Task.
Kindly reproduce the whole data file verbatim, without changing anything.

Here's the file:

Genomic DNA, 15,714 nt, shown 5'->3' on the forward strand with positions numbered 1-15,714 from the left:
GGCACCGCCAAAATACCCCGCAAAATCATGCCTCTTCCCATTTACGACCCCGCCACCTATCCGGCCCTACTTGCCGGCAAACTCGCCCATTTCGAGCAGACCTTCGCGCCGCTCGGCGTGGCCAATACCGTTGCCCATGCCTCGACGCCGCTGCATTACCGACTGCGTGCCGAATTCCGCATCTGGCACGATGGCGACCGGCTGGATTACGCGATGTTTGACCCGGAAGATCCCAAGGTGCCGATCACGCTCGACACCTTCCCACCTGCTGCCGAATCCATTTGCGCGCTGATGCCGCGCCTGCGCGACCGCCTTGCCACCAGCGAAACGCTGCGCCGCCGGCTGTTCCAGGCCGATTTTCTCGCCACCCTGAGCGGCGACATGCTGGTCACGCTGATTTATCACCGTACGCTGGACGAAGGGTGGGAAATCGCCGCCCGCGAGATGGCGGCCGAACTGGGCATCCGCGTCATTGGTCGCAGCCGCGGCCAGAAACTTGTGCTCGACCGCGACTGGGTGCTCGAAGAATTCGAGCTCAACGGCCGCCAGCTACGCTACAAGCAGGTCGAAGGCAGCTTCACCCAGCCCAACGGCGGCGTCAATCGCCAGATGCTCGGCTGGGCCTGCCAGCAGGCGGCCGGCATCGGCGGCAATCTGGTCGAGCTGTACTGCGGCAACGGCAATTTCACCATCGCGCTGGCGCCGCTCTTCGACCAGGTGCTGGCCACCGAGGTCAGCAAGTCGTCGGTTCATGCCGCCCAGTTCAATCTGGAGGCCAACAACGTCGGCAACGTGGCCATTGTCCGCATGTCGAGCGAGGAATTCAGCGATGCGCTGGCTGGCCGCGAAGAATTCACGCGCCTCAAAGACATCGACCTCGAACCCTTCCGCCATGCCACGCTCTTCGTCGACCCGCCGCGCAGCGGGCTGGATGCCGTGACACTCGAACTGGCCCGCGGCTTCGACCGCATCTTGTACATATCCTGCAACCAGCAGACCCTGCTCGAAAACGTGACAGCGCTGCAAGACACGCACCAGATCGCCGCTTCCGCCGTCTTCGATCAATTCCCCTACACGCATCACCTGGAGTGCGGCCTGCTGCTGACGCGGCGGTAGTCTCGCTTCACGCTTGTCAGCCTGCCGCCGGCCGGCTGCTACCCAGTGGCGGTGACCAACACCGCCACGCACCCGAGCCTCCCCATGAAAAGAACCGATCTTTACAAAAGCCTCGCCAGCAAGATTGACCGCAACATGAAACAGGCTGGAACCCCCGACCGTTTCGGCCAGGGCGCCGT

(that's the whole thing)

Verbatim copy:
Genomic DNA, 15,714 nt, shown 5'->3' on the forward strand with positions numbered 1-15,714 from the left:
GGCACCGCCAAAATACCCCGCAAAATCATGCCTCTTCCCATTTACGACCCCGCCACCTATCCGGCCCTACTTGCCGGCAAACTCGCCCATTTCGAGCAGACCTTCGCGCCGCTCGGCGTGGCCAATACCGTTGCCCATGCCTCGACGCCGCTGCATTACCGACTGCGTGCCGAATTCCGCATCTGGCACGATGGCGACCGGCTGGATTACGCGATGTTTGACCCGGAAGATCCCAAGGTGCCGATCACGCTCGACACCTTCCCACCTGCTGCCGAATCCATTTGCGCGCTGATGCCGCGCCTGCGCGACCGCCTTGCCACCAGCGAAACGCTGCGCCGCCGGCTGTTCCAGGCCGATTTTCTCGCCACCCTGAGCGGCGACATGCTGGTCACGCTGATTTATCACCGTACGCTGGACGAAGGGTGGGAAATCGCCGCCCGCGAGATGGCGGCCGAACTGGGCATCCGCGTCATTGGTCGCAGCCGCGGCCAGAAACTTGTGCTCGACCGCGACTGGGTGCTCGAAGAATTCGAGCTCAACGGCCGCCAGCTACGCTACAAGCAGGTCGAAGGCAGCTTCACCCAGCCCAACGGCGGCGTCAATCGCCAGATGCTCGGCTGGGCCTGCCAGCAGGCGGCCGGCATCGGCGGCAATCTGGTCGAGCTGTACTGCGGCAACGGCAATTTCACCATCGCGCTGGCGCCGCTCTTCGACCAGGTGCTGGCCACCGAGGTCAGCAAGTCGTCGGTTCATGCCGCCCAGTTCAATCTGGAGGCCAACAACGTCGGCAACGTGGCCATTGTCCGCATGTCGAGCGAGGAATTCAGCGATGCGCTGGCTGGCCGCGAAGAATTCACGCGCCTCAAAGACATCGACCTCGAACCCTTCCGCCATGCCACGCTCTTCGTCGACCCGCCGCGCAGCGGGCTGGATGCCGTGACACTCGAACTGGCCCGCGGCTTCGACCGCATCTTGTACATATCCTGCAACCAGCAGACCCTGCTCGAAAACGTGACAGCGCTGCAAGACACGCACCAGATCGCCGCTTCCGCCGTCTTCGATCAATTCCCCTACACGCATCACCTGGAGTGCGGCCTGCTGCTGACGCGGCGGTAGTCTCGCTTCACGCTTGTCAGCCTGCCGCCGGCCGGCTGCTACCCAGTGGCGGTGACCAACACCGCCACGCACCCGAGCCTCCCCATGAAAAGAACCGATCTTTACAAAAGCCTCGCCAGCAAGATTGACCGCAACATGAAACAGGCTGGAACCCCCGACCGTTTCGGCCAGGGCGCCGT